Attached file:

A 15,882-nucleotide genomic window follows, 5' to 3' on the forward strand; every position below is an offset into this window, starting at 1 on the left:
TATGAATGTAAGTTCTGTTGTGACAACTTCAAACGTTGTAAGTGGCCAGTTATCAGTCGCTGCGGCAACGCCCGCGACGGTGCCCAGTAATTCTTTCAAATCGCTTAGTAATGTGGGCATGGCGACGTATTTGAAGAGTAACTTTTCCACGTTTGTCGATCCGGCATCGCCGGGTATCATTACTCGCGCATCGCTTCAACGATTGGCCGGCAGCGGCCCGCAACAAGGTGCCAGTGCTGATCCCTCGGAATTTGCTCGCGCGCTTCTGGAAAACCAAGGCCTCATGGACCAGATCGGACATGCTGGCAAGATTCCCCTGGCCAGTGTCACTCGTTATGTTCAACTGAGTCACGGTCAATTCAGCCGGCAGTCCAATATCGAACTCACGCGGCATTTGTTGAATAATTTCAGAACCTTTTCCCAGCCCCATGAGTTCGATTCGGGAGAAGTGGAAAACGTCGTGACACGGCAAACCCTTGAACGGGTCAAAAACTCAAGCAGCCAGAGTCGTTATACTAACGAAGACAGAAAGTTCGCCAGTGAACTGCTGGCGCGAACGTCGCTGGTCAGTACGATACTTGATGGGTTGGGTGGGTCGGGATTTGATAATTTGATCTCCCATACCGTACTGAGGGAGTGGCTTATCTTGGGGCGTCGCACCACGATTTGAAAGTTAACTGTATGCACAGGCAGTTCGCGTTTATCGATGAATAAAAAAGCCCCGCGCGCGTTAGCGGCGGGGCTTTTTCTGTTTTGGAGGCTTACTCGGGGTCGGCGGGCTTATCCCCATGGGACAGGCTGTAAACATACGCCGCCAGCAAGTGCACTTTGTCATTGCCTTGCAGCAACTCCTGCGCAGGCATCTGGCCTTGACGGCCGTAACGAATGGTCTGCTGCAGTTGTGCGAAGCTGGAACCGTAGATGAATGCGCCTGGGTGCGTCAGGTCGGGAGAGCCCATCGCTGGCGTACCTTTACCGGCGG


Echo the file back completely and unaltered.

A 15,882-nucleotide genomic window follows, 5' to 3' on the forward strand; every position below is an offset into this window, starting at 1 on the left:
TATGAATGTAAGTTCTGTTGTGACAACTTCAAACGTTGTAAGTGGCCAGTTATCAGTCGCTGCGGCAACGCCCGCGACGGTGCCCAGTAATTCTTTCAAATCGCTTAGTAATGTGGGCATGGCGACGTATTTGAAGAGTAACTTTTCCACGTTTGTCGATCCGGCATCGCCGGGTATCATTACTCGCGCATCGCTTCAACGATTGGCCGGCAGCGGCCCGCAACAAGGTGCCAGTGCTGATCCCTCGGAATTTGCTCGCGCGCTTCTGGAAAACCAAGGCCTCATGGACCAGATCGGACATGCTGGCAAGATTCCCCTGGCCAGTGTCACTCGTTATGTTCAACTGAGTCACGGTCAATTCAGCCGGCAGTCCAATATCGAACTCACGCGGCATTTGTTGAATAATTTCAGAACCTTTTCCCAGCCCCATGAGTTCGATTCGGGAGAAGTGGAAAACGTCGTGACACGGCAAACCCTTGAACGGGTCAAAAACTCAAGCAGCCAGAGTCGTTATACTAACGAAGACAGAAAGTTCGCCAGTGAACTGCTGGCGCGAACGTCGCTGGTCAGTACGATACTTGATGGGTTGGGTGGGTCGGGATTTGATAATTTGATCTCCCATACCGTACTGAGGGAGTGGCTTATCTTGGGGCGTCGCACCACGATTTGAAAGTTAACTGTATGCACAGGCAGTTCGCGTTTATCGATGAATAAAAAAGCCCCGCGCGCGTTAGCGGCGGGGCTTTTTCTGTTTTGGAGGCTTACTCGGGGTCGGCGGGCTTATCCCCATGGGACAGGCTGTAAACATACGCCGCCAGCAAGTGCACTTTGTCATTGCCTTGCAGCAACTCCTGCGCAGGCATCTGGCCTTGACGGCCGTAACGAATGGTCTGCTGCAGTTGTGCGAAGCTGGAACCGTAGATGAATGCGCCTGGGTGCGTCAGGTCGGGAGAGCCCATCGCTGGCGTACCTTTACCGGCGG